Sport Specialization Causes Injury

Guys and Gals if you want to learn all that it takes to build champion athletes, Zach Even-Esh and I are getting together for two dual certifications this year. Check them out at ⇒ Mash and Even-Esh Unite

March 17th and 18th at the Mash Compound in Clemmons, NC

June 10th and 11th at Underground Strength and Conditioning in Manasquan, NJ

Sport Specialization Causes Injury

A few days ago someone posted an article on Facebook that once again confirmed what good strength and conditioning coaches have been saying for years. If you have your children specializing in one sport, they are 70% more likely to succumb to injury.

Here’s a link to the article: ⇒ Specialization Causes Injury

It’s a crazy battle for parents to fight, so I get that. Sports like soccer and baseball almost require that the athlete play more often to perfect skills and for the exposure. However, the injury rate of sports like soccer and baseball are through the roof especially for females.

Here’s the thing. If you play any sport all year long, you are at higher risk because of muscle overuse. Soccer is nothing but running, decelerating, and running some more. Deceleration and cutting side to side are movements that require the body to absorb high amounts of force. The knees, ankles, and hips need to be stabilized for such movements. If you do these movements over and over without some form of stability work, your risk of injury will increase. If you drive a car more, you have a higher chance that it will break down especially if you don’t take care of it. The same goes for baseball, volleyball, tennis, and swimming.

Now I know that some of you are trying to earn scholarships, so I get it. Here’s my advice:

1. Don’t start specializing before High School. If your child excels and enjoys one sport, let them play a season, get them a skills coach, but let them play other sports. There are too many studies out confirming that multiple sports at an early age are the best way to develop athleticism. By the way no one is recruiting your 8-year-old, I promise.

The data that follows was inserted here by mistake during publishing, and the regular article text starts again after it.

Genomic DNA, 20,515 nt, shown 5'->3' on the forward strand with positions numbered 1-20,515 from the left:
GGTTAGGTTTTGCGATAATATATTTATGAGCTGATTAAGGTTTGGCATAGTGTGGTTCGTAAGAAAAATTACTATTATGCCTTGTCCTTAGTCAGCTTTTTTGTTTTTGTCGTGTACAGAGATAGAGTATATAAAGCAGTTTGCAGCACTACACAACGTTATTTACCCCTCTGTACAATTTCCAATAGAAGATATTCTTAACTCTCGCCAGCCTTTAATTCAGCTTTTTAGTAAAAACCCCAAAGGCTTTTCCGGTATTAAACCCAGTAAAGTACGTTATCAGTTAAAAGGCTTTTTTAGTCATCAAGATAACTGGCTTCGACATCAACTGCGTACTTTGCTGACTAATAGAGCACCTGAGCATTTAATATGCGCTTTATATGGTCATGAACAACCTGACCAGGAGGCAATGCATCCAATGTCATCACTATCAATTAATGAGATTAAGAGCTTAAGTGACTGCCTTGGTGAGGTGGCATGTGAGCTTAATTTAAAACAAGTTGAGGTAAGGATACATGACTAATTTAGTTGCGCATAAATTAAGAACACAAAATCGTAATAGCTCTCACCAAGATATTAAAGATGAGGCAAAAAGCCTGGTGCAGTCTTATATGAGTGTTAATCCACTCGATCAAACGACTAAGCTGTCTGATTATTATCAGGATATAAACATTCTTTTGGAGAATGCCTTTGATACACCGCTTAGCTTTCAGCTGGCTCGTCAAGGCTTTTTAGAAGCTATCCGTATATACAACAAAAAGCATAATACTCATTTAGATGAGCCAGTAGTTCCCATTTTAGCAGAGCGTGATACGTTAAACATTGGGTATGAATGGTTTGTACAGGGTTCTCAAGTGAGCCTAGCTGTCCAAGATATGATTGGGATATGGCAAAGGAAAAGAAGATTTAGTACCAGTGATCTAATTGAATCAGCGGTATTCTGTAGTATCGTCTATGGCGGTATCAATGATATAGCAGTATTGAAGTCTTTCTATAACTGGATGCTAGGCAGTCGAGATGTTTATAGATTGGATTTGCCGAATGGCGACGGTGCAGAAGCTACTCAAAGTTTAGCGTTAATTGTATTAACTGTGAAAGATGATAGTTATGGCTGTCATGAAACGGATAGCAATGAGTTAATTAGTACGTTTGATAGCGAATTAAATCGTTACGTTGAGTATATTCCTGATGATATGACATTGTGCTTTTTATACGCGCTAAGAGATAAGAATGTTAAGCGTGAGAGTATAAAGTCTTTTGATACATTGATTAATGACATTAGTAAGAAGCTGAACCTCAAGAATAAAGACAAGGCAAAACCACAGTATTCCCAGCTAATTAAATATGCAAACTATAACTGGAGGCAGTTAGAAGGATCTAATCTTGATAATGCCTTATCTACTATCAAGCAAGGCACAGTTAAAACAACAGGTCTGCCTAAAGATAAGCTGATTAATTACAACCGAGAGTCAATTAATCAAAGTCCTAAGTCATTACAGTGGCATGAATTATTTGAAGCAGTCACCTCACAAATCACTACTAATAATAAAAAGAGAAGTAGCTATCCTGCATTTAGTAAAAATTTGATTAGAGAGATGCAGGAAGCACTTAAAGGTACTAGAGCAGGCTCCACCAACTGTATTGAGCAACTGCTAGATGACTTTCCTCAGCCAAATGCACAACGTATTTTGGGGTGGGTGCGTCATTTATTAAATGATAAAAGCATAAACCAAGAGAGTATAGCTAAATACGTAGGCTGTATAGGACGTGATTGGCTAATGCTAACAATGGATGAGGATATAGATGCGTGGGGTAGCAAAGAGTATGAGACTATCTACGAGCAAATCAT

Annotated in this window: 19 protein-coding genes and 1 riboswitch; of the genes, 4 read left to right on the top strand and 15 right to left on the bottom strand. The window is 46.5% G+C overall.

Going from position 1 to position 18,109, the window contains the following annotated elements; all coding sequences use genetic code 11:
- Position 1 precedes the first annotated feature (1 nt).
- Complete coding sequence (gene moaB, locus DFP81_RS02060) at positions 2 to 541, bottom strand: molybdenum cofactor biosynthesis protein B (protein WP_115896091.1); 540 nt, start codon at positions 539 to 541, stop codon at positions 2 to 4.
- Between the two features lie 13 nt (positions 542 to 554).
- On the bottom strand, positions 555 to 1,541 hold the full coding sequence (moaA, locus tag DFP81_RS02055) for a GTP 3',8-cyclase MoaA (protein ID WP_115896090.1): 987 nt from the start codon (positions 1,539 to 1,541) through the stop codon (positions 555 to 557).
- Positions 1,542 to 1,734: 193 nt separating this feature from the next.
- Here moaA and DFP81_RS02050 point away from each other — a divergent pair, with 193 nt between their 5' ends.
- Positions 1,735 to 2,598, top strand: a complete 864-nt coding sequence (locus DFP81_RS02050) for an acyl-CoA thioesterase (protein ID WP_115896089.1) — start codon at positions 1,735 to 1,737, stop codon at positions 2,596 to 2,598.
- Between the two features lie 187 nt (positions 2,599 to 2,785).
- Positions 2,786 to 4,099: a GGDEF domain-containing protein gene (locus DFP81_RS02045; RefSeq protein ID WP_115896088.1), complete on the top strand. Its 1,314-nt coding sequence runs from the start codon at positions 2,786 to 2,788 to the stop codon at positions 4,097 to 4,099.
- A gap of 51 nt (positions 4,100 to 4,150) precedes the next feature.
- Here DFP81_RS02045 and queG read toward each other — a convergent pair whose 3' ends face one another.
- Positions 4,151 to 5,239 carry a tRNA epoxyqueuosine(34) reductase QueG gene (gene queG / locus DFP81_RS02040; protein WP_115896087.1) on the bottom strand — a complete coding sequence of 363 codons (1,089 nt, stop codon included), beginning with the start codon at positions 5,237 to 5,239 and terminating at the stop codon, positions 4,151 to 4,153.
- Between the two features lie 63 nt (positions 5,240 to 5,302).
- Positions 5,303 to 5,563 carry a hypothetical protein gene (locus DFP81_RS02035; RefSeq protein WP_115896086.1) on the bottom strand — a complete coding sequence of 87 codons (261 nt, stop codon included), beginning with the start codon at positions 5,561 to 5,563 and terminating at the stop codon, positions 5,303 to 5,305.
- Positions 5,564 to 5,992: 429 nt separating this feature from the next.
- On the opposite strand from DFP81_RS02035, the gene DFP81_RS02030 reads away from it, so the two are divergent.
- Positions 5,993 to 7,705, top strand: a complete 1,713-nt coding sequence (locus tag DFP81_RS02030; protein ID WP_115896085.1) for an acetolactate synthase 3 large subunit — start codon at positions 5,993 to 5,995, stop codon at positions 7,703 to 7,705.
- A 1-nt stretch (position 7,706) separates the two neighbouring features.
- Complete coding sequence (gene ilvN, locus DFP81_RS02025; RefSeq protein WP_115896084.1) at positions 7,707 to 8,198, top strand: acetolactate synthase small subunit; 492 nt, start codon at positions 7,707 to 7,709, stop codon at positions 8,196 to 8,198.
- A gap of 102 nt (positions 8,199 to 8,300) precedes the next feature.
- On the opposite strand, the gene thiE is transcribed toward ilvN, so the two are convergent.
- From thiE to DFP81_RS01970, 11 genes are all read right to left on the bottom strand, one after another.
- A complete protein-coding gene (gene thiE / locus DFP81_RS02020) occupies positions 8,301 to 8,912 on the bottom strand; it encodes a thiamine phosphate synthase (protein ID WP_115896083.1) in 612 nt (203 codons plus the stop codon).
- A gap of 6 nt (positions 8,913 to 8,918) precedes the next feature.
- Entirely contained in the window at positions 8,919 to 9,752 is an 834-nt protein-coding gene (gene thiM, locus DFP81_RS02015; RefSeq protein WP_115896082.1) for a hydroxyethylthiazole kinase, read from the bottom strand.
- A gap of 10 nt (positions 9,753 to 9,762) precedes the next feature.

2. Pick your poison wisely! Ask multiple D1 Athletes that compete in your favorite sport what route they took to get there. I see a lot of parents getting taken by travel squads in hopes that they will get their children exposure. If your child is a great athlete, you shouldn’t have to pay extraordinary amounts for travel teams. Cade Carney is the starting running back at Wake Forest University. He started as a true freshman. I coached him from 7th grade on, and he never paid a dive for these special camps and teams. All of his teams and combines were free because he was a real prospect.

There are a lot of frauds out there trying to take your money by praying on your hopes and dreams. Don’t let them! I suggest informing yourself, so that you know what direction to take.

Soccer is a little different. The travel teams are getting recruited more than the high school teams. I suggest maybe foregoing the high school team if your son or daughter is truly a prospect. It’s a thought.

3. Make time for a strength coach- Find someone that understands the body and let them stabilize your child. A little strengthening can go a long ways for preventing injuries especially non-contact injuries. They should also be able to teach basic sprinting mechanics and deceleration mechanics. Good mechanics can also trim down the chance of injury.